Coastal ecosystems are great at combatting excess CO2 – the gas at the root of global warming – and absorb about one quarter of all the carbon dioxide we humans produce by burning fossil fuels. This is down to marine plants absorbing CO2 and emitting oxygen through photosynthesis, but kelp has an added super-power that makes it an even greater ally in the fight against climate change.
The secret lies in the gas bladders that buoy up large kelp leaves, bringing them to the surface for the sunlight needed for photosynthesis. This same buoyancy allows pieces of kelp that break off to float far away from where they grew, before eventually sinking to the floor in deep seas. This means that, unlike marine plants close to the shore, this kelp is unlikely to ever be disturbed by storms or the activities of man, thereby sequestering the carbon permanently.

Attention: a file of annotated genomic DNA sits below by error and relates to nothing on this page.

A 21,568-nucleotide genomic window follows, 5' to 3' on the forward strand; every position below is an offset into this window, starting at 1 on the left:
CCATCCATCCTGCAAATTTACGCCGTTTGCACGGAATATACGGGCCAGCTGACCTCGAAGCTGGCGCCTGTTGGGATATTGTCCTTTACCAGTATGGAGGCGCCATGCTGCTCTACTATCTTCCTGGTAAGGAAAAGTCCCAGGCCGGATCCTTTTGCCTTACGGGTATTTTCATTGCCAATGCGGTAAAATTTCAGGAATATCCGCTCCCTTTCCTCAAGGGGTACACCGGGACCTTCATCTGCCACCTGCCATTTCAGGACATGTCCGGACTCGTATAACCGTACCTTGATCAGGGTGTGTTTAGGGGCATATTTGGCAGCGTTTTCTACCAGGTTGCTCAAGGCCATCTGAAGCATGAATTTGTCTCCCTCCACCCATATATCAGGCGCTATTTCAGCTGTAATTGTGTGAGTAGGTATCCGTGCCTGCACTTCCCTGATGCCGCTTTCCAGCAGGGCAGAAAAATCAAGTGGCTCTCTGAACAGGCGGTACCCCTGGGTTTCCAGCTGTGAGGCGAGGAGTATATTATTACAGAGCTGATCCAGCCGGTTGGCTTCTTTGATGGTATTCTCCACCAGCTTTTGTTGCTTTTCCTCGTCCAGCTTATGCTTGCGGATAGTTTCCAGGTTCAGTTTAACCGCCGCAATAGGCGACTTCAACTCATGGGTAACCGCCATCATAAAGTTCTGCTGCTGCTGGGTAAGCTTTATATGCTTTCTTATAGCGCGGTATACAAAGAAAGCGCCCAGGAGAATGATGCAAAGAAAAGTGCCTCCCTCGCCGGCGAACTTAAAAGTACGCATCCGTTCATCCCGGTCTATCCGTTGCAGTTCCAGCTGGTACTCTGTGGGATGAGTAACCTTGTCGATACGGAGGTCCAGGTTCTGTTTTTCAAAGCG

Unfortunately, large swathes of kelp forests are being wiped out all over the world.
Discover more about Kelp forests on: